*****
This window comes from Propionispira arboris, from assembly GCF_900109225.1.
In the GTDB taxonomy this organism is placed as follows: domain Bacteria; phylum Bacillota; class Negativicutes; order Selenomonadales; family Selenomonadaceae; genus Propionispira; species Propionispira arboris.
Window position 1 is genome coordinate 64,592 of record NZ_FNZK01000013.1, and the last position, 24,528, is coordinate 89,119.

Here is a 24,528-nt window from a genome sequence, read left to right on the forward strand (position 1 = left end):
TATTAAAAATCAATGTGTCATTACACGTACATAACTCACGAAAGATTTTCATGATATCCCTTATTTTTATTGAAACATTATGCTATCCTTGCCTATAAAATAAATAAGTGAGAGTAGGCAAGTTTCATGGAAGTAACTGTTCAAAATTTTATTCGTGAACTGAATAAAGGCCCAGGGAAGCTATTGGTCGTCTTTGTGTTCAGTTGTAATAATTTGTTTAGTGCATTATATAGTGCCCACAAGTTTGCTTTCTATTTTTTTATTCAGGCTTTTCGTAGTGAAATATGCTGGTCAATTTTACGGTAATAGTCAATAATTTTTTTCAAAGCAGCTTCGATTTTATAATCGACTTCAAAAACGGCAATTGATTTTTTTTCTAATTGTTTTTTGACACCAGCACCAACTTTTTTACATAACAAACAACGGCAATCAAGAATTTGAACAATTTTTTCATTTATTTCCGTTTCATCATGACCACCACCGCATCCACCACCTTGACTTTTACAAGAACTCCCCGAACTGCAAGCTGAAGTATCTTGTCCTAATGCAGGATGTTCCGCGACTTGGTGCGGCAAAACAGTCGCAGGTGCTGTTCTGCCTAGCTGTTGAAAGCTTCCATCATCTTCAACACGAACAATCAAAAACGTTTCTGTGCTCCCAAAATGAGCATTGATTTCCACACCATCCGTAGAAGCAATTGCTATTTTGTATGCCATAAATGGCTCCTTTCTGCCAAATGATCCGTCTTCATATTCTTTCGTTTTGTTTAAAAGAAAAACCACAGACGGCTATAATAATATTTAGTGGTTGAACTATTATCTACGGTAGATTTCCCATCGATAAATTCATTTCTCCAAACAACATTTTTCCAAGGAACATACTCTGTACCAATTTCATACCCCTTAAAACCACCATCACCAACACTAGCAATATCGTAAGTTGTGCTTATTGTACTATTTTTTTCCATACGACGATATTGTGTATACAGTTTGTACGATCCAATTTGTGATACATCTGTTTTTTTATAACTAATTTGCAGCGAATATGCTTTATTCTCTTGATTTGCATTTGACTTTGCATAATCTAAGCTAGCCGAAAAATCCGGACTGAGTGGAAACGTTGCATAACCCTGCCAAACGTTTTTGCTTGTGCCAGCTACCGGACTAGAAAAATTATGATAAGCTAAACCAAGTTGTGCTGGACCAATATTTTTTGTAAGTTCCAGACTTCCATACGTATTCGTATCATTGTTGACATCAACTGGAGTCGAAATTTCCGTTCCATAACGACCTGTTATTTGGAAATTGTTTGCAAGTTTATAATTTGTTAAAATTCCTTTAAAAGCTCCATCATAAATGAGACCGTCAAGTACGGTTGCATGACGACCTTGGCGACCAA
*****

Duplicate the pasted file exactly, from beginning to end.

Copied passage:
This window comes from Propionispira arboris, from assembly GCF_900109225.1.
In the GTDB taxonomy this organism is placed as follows: domain Bacteria; phylum Bacillota; class Negativicutes; order Selenomonadales; family Selenomonadaceae; genus Propionispira; species Propionispira arboris.
Window position 1 is genome coordinate 64,592 of record NZ_FNZK01000013.1, and the last position, 24,528, is coordinate 89,119.

Here is a 24,528-nt window from a genome sequence, read left to right on the forward strand (position 1 = left end):
TATTAAAAATCAATGTGTCATTACACGTACATAACTCACGAAAGATTTTCATGATATCCCTTATTTTTATTGAAACATTATGCTATCCTTGCCTATAAAATAAATAAGTGAGAGTAGGCAAGTTTCATGGAAGTAACTGTTCAAAATTTTATTCGTGAACTGAATAAAGGCCCAGGGAAGCTATTGGTCGTCTTTGTGTTCAGTTGTAATAATTTGTTTAGTGCATTATATAGTGCCCACAAGTTTGCTTTCTATTTTTTTATTCAGGCTTTTCGTAGTGAAATATGCTGGTCAATTTTACGGTAATAGTCAATAATTTTTTTCAAAGCAGCTTCGATTTTATAATCGACTTCAAAAACGGCAATTGATTTTTTTTCTAATTGTTTTTTGACACCAGCACCAACTTTTTTACATAACAAACAACGGCAATCAAGAATTTGAACAATTTTTTCATTTATTTCCGTTTCATCATGACCACCACCGCATCCACCACCTTGACTTTTACAAGAACTCCCCGAACTGCAAGCTGAAGTATCTTGTCCTAATGCAGGATGTTCCGCGACTTGGTGCGGCAAAACAGTCGCAGGTGCTGTTCTGCCTAGCTGTTGAAAGCTTCCATCATCTTCAACACGAACAATCAAAAACGTTTCTGTGCTCCCAAAATGAGCATTGATTTCCACACCATCCGTAGAAGCAATTGCTATTTTGTATGCCATAAATGGCTCCTTTCTGCCAAATGATCCGTCTTCATATTCTTTCGTTTTGTTTAAAAGAAAAACCACAGACGGCTATAATAATATTTAGTGGTTGAACTATTATCTACGGTAGATTTCCCATCGATAAATTCATTTCTCCAAACAACATTTTTCCAAGGAACATACTCTGTACCAATTTCATACCCCTTAAAACCACCATCACCAACACTAGCAATATCGTAAGTTGTGCTTATTGTACTATTTTTTTCCATACGACGATATTGTGTATACAGTTTGTACGATCCAATTTGTGATACATCTGTTTTTTTATAACTAATTTGCAGCGAATATGCTTTATTCTCTTGATTTGCATTTGACTTTGCATAATCTAAGCTAGCCGAAAAATCCGGACTGAGTGGAAACGTTGCATAACCCTGCCAAACGTTTTTGCTTGTGCCAGCTACCGGACTAGAAAAATTATGATAAGCTAAACCAAGTTGTGCTGGACCAATATTTTTTGTAAGTTCCAGACTTCCATACGTATTCGTATCATTGTTGACATCAACTGGAGTCGAAATTTCCGTTCCATAACGACCTGTTATTTGGAAATTGTTTGCAAGTTTATAATTTGTTAAAATTCCTTTAAAAGCTCCATCATAAATGAGACCGTCAAGTACGGTTGCATGACGACCTTGGCGACCAA